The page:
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Sony claims PS5 is the 'world's fastest console' in job post

We know Sony is aiming to make the PlayStation 5 incredibly powerful, but just how much horsepower will the company's next generation console be packing? According to a new job listed by the company, there won't be another system that can match the PS5.

In the job post, which is for a Senior Cloud Engineering Manager, Sony states that candidate chosen will be "one of the leaders of an elite team that is super excited to launch the upcoming world's fastest console(PS5) in 2020." That's right: Sony is calling the PlayStation 5 the "world's fastest console." And that's a pretty remarkable claim if you think about it. For starters, it tells you a bit about how Sony could market the machine, and that the company might focus more on processing speed in order to differentiate itself from Project Scarlett.

Not only that, but the post is essentially Sony calling its shot with the PlayStation 5 in terms of how it thinks the console will stack up against Microsoft's system. Think about it: Sony is confidently stating that the PlayStation 5 is the "world's fastest," even though we don't have any details about Project Scarlett at all. Sony already believes the PS5 has higher clock speeds, so this news may be just as interesting for Xbox fans as it is for PlayStation fans. It could mean Project Scarlett isn't quite as fast as the PS5, but could potentially have advantages in other areas.

And interestingly enough — thanks to the folks at Digital Foundry – we got some more information about which processors the PlayStation 5 could have under the hood. So let's talk a bit about that next.

Here's what might be powering the PlayStation 5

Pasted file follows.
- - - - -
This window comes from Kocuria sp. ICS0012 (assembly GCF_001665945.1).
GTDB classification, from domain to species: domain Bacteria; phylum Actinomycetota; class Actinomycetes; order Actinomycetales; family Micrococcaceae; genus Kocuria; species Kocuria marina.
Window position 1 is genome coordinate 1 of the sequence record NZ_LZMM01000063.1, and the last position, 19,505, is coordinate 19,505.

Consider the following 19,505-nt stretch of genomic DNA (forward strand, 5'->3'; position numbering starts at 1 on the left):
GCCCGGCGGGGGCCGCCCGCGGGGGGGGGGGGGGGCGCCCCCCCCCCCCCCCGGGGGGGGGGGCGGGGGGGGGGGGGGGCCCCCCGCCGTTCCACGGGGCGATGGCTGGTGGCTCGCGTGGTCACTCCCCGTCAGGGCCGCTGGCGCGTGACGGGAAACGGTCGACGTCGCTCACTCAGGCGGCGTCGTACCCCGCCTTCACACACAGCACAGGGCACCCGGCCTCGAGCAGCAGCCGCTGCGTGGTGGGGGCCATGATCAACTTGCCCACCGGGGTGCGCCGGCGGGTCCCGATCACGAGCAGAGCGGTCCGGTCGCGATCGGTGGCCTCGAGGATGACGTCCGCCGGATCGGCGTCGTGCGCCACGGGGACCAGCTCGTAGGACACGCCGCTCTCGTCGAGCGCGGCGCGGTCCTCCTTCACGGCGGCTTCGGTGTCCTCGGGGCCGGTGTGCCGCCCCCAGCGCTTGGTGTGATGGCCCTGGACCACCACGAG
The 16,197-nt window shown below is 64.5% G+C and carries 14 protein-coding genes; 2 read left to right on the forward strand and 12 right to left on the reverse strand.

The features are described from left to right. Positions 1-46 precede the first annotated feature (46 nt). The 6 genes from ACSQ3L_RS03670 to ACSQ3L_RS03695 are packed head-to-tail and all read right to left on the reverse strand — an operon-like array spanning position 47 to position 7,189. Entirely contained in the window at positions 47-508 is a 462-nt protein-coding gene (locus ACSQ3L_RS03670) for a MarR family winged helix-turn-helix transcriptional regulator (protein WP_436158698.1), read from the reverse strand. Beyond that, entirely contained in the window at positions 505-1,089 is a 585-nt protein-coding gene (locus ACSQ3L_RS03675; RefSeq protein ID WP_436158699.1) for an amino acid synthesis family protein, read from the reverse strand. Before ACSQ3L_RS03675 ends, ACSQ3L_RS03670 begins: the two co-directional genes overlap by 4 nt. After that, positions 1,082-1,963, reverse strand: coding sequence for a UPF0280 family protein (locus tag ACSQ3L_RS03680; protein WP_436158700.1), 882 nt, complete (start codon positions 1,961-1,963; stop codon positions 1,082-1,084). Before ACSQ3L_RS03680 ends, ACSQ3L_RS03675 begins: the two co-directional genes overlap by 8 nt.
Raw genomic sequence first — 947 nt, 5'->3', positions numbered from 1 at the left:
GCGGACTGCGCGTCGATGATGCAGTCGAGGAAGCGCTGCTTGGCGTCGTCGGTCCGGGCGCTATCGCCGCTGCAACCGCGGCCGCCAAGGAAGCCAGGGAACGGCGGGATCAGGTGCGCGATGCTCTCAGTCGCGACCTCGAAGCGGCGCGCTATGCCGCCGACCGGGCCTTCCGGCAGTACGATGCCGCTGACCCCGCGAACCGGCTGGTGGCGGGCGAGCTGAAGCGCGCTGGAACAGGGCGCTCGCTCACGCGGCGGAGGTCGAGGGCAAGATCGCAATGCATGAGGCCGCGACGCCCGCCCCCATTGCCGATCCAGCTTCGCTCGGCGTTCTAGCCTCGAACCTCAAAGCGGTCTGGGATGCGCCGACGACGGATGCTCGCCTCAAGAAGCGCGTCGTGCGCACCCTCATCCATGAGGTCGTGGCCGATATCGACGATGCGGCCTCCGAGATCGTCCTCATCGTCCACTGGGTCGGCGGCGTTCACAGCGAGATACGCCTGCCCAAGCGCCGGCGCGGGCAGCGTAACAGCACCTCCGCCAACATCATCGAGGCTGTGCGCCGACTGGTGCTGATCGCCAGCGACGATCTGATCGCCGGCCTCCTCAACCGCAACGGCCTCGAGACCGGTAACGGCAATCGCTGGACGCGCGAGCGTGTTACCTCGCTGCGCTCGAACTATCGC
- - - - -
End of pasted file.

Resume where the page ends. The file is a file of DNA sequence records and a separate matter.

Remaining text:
First off, allow us to declare our unabashed love for Digital Foundry. The outlet dives deep into the technical capabilities of both PCs and consoles, and does so in the nerdiest way possible. A few days back, Digital Foundry took a good, hard look at processors that are suspected to be powering the PlayStation 5, and concluded that we could be getting a machine that's at least two times more powerful than an Xbox One X.

The processor in the PlayStation 5 will reportedly have three modes that enable it to run at three different speeds: 2 GHz, 911 MHz, and 800 MHz. The 2 GHz mode would be used for games built specifically for the PlayStation 5, allowing them to tap into every bit of the extra power the new machine will provide. The 911 MHz mode would be used for PlayStation 4 Pro titles: games that are designed to take advantage of the PS4 Pro hardware, but can still run on a base PS4 if need be. And finally, the 800 MHz mode would be for normal PlayStation 4 titles that were never enhanced for PlayStation 4 Pro.

Combine all that with what's been confirmed about the PS5's chip — that it'll come decked out with 8 cores and 16 threads — and you have a machine that can play last generation games while also boasting enough power for next generation experiences. And if you think Xbox One X games look good and run well now, imagine something that's twice as capable. It's kind of exciting, isn't it?

We seriously cannot wait to get our hands on a PlayStation 5. Unfortunately, we don't have a solid release date for the system. What we do have, though, is an idea of when it might be announced, and when it might launch.

When is the PS5 speeding its way into our living rooms?

Judging by past console launches, we think we might get our first look at the PlayStation 5 sometime this spring, either before E3 2020 or at the conference itself. That would make a lot of sense, as we typically get an enormous amount of video game news at E3 and in the weeks before and after the event, and you have to imagine that some of the titles talked about will be showing up on Sony's new machine.

A reveal in May or June 2020 would put the console on everyone's radars, and give Sony several months to drum up hype for the PlayStation 5's launch in Holiday 2020. And as for that launch? Some outlets have been reporting that the PlayStation 5 could arrive as late as December 2020, which would definitely be a shift from the typical November launches we've seen for past PlayStation consoles.

Will any of these reports or speculative stories be proven out? We'll likely have to wait until Spring 2020 to learn more.